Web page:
Learning from five-year-olds in Sweden
by Suzanne Axelsson
I am grateful to be able to observe children engaging with the world through play, making sense of it rooted in joy, exploring with a sense of wonder … and that I have permission to respond to that as the foundation of my teaching here in Sweden.
I refer to myself as a play-responsive pedagogue. The children’s play informs how I should respond as an educator, mostly referred to as “pedagogue” in Sweden, regardless of whether you are a trained teacher, care-worker or untrained.
My first full time position in a preschool in Sweden was in 1995, prior to the shift from Social Services to the Swedish Education Authority and the creation of the EY curriculum in 1998. Play is the way here, and I cannot imagine being a pedagogue in any other way, and I am extremely thankful that this was the system my own children grew up in.
The role of the pedagogue
I have the privilege to watch children’s self esteem grow as I step back and allow them to master physical, cognitive and emotional challenges while I am visibly invisible. It is common in Sweden to spend multiple years with a group of children, so by the time they are five you have known them for most of their lives, and the relationship of trust between the children and adult allows for that stepping back and trusting the play.
I trust the children, I know their capabilities, I understand how I can optimally challenge them without interference, I know when to step in – to scaffold, support or to comfort. I know how they play and learn. More importantly, the children trust me; they know that I will not interfere when they are deep in play, so my presence does not disturb, they know I will plan meaningful things for them, they know I will listen to their ideas, opinions and objections fairly. They also trust each other. We have created a community of play and learning where everyone is valued.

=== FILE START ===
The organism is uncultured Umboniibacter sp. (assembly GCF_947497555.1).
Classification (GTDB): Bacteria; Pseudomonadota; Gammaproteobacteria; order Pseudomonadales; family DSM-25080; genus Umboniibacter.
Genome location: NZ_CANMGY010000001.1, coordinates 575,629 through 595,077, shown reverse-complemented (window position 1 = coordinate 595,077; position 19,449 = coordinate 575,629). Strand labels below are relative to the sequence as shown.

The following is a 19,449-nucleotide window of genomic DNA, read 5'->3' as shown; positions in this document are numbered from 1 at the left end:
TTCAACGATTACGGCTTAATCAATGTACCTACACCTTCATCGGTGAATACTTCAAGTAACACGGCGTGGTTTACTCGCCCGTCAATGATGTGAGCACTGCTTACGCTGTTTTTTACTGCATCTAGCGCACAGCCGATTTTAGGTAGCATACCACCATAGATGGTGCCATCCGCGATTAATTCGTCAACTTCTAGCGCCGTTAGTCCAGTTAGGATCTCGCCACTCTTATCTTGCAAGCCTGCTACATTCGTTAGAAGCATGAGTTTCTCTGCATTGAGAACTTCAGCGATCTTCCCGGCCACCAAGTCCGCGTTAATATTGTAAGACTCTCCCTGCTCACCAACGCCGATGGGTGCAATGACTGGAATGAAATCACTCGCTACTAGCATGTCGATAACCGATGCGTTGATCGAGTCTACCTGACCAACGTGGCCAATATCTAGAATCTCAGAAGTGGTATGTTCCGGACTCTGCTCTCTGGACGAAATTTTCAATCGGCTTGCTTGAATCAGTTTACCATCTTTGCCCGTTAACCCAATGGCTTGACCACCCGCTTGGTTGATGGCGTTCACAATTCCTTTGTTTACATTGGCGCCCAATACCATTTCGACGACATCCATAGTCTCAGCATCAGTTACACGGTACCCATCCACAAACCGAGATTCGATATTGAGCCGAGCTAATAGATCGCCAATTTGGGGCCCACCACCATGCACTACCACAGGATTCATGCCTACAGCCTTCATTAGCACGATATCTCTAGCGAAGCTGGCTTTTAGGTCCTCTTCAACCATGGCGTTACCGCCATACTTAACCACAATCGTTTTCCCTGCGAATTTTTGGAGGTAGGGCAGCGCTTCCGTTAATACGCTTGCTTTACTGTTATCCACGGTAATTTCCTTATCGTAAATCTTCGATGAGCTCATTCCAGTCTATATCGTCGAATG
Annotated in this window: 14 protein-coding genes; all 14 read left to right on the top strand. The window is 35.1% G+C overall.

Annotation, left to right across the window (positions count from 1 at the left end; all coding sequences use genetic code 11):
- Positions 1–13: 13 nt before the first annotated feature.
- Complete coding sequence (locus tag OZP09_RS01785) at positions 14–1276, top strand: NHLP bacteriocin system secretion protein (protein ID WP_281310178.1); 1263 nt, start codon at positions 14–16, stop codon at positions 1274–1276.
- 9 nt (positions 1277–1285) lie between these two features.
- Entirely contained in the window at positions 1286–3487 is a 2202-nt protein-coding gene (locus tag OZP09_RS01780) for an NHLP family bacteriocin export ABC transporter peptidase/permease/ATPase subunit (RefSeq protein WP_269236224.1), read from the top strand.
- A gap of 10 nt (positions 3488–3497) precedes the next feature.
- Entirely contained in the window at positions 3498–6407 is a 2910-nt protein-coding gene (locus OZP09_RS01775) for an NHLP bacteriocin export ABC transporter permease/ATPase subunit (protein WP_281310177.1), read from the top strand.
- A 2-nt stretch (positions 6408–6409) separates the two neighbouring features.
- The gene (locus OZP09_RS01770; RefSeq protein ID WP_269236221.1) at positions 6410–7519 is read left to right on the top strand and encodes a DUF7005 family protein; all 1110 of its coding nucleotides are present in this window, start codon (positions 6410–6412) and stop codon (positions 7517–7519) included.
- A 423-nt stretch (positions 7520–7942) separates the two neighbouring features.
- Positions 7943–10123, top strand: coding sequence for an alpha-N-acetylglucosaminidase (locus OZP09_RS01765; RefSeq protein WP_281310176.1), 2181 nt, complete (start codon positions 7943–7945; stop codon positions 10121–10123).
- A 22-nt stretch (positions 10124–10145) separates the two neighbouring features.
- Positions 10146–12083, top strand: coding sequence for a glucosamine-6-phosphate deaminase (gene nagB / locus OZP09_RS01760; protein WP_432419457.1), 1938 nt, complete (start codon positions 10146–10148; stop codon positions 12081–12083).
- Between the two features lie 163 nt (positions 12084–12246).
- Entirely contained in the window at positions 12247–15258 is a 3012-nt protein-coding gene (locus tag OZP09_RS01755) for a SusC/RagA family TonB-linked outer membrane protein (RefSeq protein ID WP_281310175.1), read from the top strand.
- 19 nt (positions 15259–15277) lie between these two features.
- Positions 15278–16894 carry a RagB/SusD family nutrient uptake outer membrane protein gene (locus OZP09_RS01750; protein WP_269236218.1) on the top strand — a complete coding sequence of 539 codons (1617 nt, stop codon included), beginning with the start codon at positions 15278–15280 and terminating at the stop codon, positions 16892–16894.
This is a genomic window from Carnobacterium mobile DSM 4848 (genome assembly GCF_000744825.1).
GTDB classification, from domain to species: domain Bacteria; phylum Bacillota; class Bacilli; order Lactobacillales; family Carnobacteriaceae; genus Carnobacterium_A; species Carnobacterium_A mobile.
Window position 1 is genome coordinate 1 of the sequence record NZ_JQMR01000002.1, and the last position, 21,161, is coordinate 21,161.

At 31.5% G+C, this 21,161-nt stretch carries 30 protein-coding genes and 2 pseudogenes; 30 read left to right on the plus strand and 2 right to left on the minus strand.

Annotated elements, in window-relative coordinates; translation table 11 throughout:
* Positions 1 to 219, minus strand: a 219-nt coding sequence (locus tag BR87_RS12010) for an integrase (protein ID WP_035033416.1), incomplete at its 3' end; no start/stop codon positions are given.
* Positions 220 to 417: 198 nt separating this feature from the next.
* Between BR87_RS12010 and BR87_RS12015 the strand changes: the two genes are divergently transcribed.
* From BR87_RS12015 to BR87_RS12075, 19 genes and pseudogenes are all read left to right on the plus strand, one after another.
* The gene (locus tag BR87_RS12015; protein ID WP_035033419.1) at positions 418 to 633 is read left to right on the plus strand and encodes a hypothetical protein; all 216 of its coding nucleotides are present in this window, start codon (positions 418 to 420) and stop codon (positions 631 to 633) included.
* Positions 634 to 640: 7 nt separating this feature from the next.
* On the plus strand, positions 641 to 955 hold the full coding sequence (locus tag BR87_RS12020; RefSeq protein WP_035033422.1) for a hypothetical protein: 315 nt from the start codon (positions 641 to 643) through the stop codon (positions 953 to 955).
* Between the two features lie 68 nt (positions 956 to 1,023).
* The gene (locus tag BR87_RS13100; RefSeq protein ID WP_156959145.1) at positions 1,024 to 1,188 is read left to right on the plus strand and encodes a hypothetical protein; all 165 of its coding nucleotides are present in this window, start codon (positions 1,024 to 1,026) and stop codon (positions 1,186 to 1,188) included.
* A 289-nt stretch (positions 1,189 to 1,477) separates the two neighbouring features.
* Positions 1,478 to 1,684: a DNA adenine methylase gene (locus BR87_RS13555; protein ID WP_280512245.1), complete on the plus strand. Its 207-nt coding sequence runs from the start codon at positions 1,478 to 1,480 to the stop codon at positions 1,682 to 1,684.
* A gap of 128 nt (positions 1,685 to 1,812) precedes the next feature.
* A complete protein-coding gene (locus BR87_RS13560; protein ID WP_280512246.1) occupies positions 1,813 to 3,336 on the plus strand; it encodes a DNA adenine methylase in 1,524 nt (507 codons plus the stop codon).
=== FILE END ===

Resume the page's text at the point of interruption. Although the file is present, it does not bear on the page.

“You need to film me!” “Poor Robot!” “So much fun!”
The children know what my role is, I am there to take care of them and facilitate their learning. They know why I take photos and films, and write notes, they sometimes do this themselves. They frequently instruct me on what I should be filming or taking photographs of so that they can remember something important, or celebrate a milestone. They know that I am learning from them by observing their play, so that the activities I provide are meaningful.
They know that they can talk to me about anything (like robots being left on Mars) and that there will be space not only to dialogue together about this, but also time to play through the emotions triggered by it, and access to information to find out whether robots do feel lonely.
They also know they can impact how and where we learn. I did not at all want to travel the long journey by train and boat to the open air museum just because one child had not got splashed last time. But with the power of a “Thinking Pause” the children argued their case, linking it to the project we were exploring. Two days later we were on the other side of Stockholm drawing rainbow lorikeets.
Play is not just running around, or role-play: it is the brain’s way of adapting to a complex world, and that feels good so we keep on learning, as my neuroscientist husband tells me. So autonomy over learning, individually and as a community, is a form of play for children. It is not handing the power to the children, it is empowering the children to make informed decisions, and to know of their rights and responsibilities. Play is a space for that… children have the right to play, but equally they have the responsibility to play fair, otherwise they run the risk of no-one wanting to play with them.
“Like Leonardo!” “It’s not scary!” “Fairies are real!”
With art we have played with paint, paper – with all sorts of media, to fully understand how they work, how they communicate the children’s thinking and to allow the children to explore multiplicity. So many of the art activities have resulted in the children wanting to do it again and again. Every time when I ask my five, turning six, year olds if there is any activity they would like to do again before they leave to start school, 90% of the time it is an open art activity, and most often the one where they have big paper on the floor, stripped to their underwear and they paint with their whole bodies – the energy is amazing!
Play has been the way we have dealt with fear. Many five year olds go round with the fear of the dark (younger and older children too) so we took things that lit up into a dark room to play and explore. There was a lot of screaming the first few times, and some left the room, but after a few weeks of playing there and seeing the photographs the fear subsided for every-one. This was “risky play”, that tummy tickling excitement of learning to be brave, safely.
When I was told by a child that fairies were “pretend real”, I gained a deeper understanding of play. Play is real, pretend real. It is the space and time children can safely make sense of the world. Play is the optimal way to understand the world, that is why the brain makes it feel good for all ages so we keep on learning.
Suzanne Axelsson lives in Stockholm and has worked with preschool children for thirty years. She now also teaches part-time at Stockholm University and gives workshops and presentations on early childhood education all over the world.